Public sector equality duty and procurement
Although there has been much focus on the coming into force of the Public Services (Social Value) Act 2012 on 31 January 2013 (see our article, Time to consider social value), there are other legal drivers to look at in terms of added benefit in procurement and commissioning.
One such is the Public Sector Equality Duty (PSED) under the Equality Act 2010. The Equalities and Human Rights Commission have recently issued a guide for public authorities in England: ‘Buying Better Outcomes‘, which is a timely reminder that this too needs to be addressed as part of the commissioning and procurement cycle.
Although with a different emphasis to the Social Value Act, the PSED has a wider application. Unlike the Social Value Act which applies when procuring service contracts to which the Public Contracts Regulations apply, the PSED potentially needs to be considered in respect of all commissioning and procurement, whether for services (including those currently exempt), supplies or works, and regardless of whether the value will exceed the EU threshold.
It applies to a slightly different set of public bodies; the test is not whether they are a contracting authority under the Public Contracts Regulations, but whether they are specified in Schedule 19 to the Act. It also applies to a person who is not a public authority but who exercises public functions.
A relevant element of the duty is to have due regard to the need to advance equality of opportunity between persons who share a relevant protected characteristic and persons who do not share it, in particular, to the need to:
- remove or minimise disadvantages suffered by persons who share a relevant protected characteristic that are connected to that characteristic
- take steps to meet the needs of persons who share a relevant protected characteristic that are different from the needs of persons who do not share it
- encourage persons who share a relevant protected characteristic to participate in public life or in any other activity in which participation by such persons is disproportionately low.
The relevant protected characteristics are: age; disability; gender reassignment; pregnancy and maternity; race; religion or belief; sex; sexual orientation.
The scope to seek to secure such objectives will clearly vary dependent on what is to be procured. The guide however gives a number of examples illustrating where it may be very relevant:
- maximising accessibility to disabled children of equipment being acquired for a play area
- provision of social care
Again, as with the Social Value Act, the duty is to give due consideration to the question. That does not pre-suppose an answer. If the procuring body decides that there are no equalities benefits that could be achieved or that any achievable would not be perhaps proportionate to additional expenditure that might be involved, that is no breach of the duty, so long as the question has been given due consideration.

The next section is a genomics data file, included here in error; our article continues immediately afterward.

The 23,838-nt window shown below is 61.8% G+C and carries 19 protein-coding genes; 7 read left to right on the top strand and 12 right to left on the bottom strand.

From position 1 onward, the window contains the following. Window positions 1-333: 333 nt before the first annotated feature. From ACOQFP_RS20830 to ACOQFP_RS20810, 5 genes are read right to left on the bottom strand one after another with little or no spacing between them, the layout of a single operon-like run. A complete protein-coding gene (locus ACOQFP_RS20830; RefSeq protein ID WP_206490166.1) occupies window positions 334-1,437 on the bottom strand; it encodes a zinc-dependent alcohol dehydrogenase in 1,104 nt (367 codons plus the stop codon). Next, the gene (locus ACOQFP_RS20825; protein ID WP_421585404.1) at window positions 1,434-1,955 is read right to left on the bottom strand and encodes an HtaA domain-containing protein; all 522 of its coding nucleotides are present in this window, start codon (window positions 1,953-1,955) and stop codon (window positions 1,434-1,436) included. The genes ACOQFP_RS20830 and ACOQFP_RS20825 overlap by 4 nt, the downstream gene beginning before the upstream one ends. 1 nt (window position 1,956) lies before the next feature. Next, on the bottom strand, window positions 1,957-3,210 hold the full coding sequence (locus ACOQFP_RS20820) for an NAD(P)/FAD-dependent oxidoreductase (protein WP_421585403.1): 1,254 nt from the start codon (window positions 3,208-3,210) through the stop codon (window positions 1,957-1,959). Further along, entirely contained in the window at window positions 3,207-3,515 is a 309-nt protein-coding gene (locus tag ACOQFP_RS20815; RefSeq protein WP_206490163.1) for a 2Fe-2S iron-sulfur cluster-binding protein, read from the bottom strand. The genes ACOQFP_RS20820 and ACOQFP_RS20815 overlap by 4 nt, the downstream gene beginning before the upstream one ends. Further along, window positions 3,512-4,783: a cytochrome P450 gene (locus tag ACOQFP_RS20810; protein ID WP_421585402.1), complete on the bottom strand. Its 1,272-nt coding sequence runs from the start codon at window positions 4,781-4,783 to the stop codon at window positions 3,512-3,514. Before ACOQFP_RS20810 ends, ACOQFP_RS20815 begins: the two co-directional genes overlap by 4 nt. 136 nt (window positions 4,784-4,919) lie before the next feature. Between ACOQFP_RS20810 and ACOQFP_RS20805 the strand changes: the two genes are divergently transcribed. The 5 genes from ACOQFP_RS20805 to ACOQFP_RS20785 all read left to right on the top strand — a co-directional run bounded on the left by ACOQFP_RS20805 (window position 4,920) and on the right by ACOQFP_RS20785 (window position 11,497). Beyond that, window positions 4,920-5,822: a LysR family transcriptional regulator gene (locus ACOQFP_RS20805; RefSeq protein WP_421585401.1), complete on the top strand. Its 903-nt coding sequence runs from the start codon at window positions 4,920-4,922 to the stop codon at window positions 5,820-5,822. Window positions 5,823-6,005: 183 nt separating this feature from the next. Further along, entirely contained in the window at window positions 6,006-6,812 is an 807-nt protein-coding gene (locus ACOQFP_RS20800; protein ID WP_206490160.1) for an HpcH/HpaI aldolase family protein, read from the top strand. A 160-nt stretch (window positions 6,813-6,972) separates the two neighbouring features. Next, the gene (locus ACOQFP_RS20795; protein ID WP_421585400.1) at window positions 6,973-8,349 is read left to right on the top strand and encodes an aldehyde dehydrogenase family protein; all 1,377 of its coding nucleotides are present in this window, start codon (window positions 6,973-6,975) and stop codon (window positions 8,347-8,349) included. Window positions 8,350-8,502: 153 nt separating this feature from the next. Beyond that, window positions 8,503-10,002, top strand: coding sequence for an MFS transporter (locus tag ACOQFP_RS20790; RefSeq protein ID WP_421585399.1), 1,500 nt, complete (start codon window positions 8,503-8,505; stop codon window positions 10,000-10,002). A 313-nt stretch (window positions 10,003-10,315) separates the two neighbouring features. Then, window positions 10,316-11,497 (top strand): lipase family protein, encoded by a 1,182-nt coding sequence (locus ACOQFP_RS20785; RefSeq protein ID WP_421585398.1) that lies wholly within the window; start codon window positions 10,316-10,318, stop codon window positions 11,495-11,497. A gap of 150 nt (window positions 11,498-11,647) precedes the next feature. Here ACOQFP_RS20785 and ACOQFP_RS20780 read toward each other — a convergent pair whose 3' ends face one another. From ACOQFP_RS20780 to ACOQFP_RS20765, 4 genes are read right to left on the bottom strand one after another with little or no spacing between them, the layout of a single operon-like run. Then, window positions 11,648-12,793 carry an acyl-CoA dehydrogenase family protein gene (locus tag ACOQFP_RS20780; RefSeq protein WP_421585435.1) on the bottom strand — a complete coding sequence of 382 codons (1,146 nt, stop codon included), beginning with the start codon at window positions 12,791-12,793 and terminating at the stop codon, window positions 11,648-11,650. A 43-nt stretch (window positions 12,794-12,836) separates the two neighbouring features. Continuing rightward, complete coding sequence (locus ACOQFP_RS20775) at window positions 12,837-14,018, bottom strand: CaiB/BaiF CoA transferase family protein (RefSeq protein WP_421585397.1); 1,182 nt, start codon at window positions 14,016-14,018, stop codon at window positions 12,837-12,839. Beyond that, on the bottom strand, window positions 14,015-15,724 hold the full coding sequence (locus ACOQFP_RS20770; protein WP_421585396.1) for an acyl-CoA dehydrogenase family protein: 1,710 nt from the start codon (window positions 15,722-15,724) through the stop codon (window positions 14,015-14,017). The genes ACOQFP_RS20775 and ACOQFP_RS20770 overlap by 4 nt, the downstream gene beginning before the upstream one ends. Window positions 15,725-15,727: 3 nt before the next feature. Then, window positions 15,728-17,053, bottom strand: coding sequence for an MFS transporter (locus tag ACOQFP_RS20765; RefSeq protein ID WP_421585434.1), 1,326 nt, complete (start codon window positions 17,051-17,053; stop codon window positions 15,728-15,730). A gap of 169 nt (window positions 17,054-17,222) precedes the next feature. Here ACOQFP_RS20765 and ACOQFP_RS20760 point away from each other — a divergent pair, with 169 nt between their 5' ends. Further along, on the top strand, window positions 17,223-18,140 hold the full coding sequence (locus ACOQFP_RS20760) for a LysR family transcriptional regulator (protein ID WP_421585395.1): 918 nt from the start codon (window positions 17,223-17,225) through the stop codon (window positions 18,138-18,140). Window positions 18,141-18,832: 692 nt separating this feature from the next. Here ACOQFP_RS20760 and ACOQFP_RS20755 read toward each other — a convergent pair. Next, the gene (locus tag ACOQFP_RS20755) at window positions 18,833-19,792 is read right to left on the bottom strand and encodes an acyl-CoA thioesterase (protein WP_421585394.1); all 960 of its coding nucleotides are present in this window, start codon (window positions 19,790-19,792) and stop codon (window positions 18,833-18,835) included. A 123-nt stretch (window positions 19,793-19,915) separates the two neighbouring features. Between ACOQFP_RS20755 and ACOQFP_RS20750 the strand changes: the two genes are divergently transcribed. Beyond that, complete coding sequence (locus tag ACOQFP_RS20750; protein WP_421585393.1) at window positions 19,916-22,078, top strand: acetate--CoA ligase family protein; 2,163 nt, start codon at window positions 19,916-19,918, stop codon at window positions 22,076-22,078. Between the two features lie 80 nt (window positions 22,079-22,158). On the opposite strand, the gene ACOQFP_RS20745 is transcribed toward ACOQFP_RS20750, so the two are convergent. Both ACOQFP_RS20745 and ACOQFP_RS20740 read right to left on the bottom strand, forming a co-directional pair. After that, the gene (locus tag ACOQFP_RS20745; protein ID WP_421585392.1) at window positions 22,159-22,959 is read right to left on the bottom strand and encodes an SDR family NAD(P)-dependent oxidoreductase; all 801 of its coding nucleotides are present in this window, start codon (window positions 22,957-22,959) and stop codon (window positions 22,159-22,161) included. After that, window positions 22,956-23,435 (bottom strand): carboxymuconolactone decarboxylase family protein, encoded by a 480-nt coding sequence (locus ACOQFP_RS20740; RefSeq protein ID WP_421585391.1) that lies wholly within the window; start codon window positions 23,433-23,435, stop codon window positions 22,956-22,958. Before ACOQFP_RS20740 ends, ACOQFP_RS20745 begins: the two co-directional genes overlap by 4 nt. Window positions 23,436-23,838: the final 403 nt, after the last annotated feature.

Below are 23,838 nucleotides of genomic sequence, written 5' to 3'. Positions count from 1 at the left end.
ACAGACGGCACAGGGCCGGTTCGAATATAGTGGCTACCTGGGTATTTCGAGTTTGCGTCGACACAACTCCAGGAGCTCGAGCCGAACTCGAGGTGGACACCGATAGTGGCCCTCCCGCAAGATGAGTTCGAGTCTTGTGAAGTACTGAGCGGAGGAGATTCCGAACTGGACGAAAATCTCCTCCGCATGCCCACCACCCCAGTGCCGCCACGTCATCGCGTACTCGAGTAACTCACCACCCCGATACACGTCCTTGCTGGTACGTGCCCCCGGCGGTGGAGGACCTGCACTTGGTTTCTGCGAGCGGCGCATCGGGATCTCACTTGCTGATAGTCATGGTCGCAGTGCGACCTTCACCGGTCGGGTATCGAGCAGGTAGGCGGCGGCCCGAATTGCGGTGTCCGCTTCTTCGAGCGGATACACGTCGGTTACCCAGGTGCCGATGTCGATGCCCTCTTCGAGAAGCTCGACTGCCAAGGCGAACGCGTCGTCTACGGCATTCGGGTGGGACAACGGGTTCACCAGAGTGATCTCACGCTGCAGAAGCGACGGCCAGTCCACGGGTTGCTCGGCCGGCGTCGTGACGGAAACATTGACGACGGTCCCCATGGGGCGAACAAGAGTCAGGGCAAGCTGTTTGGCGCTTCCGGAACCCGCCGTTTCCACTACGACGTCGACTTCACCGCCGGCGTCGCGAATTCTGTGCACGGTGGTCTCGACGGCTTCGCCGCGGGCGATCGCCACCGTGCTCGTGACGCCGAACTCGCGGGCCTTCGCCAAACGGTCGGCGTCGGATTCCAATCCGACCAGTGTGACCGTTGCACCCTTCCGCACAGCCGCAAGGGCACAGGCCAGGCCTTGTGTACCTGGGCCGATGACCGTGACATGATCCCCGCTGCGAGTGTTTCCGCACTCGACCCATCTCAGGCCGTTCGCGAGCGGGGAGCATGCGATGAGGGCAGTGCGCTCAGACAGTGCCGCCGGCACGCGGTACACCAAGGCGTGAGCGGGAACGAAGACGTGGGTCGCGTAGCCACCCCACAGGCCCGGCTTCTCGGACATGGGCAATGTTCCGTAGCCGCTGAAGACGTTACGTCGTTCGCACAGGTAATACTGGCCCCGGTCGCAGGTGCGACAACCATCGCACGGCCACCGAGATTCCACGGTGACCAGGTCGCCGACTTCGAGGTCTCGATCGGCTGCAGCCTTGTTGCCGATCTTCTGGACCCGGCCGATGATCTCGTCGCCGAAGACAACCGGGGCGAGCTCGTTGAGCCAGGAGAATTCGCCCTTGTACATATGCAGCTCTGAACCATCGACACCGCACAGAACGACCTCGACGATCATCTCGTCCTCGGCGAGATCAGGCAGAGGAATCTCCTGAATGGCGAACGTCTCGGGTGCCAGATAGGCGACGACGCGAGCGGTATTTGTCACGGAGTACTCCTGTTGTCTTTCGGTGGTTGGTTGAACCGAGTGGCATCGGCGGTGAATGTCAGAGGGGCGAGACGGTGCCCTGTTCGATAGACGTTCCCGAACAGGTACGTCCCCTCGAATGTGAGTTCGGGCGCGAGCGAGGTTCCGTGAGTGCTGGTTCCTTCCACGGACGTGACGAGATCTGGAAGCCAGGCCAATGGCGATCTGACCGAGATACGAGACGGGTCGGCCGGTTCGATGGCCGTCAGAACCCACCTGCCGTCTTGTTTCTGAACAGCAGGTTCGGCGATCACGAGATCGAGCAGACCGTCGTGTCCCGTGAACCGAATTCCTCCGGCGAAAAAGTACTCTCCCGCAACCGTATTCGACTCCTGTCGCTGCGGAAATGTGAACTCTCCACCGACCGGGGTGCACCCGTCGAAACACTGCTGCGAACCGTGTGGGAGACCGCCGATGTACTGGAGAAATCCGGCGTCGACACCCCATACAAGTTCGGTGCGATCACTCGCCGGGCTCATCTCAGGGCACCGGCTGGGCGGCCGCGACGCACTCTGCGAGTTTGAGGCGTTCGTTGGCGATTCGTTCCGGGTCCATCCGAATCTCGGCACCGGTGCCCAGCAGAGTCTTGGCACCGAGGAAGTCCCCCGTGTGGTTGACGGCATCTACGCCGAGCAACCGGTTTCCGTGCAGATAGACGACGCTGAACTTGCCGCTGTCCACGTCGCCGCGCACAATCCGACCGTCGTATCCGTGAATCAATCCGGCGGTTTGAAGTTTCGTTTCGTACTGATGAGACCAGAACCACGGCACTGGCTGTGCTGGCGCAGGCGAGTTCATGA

If the decision is to seek to achieve an equalities benefit, what is done will need to be consistent with procurement law, and with the Regulations in cases where they apply. However, that is not necessarily a major hurdle. The current EU regime recognises the need for social and environmental aspects to be addressed in procurement and incorporates a number of provisions to allow this to happen. For example, it is possible to designate a contract as a Reserved Contract and restrict those entitled to bid to operators where more than 50 per cent of the workers are disabled persons. The direction of travel under the new Directive currently under consideration by the EU increases the ability to recognise such issues in a procurement. For example, accessibility is recognised as a material consideration in terms of quality assurance standards and environmental management standards, technical specification and award criteria.
There may therefore be scope under procurement law for including equalities considerations at every stage of the procurement cycle if that is considered appropriate from specifying the requirements through to selection and award criteria, terms and conditions of contract and contract management. However, the time to consider these matters is as part of the preparation for the procurement so that there can be considered what is appropriate and proportionate and how to structure the procurement to best achieve those objectives within the law.
Failure to give due consideration, as with the duty under the Social Value Act, could leave a public body liable to challenge. There have already been a number of high profile judicial reviews brought alleging failure to comply with the PSED in other contexts. Some have been successful, some unsuccessful, but even those which have been unsuccessful have had the potential to cause delay, expense and embarrassment to the body in question.
To guard against this, public bodies should therefore look to make it an integral part of their commissioning and procurement processes to give consideration to equality considerations under the PSED as required by the Equality Act and, where appropriate, alongside consideration of the social value issues under the 2012 Act. In addition, a record should be kept recording the consideration and the reasoning behind the decision taken.
The Cabinet Office has also recently issued a Procurement Policy Note on the PSED and we cover that in Round-up of the rest.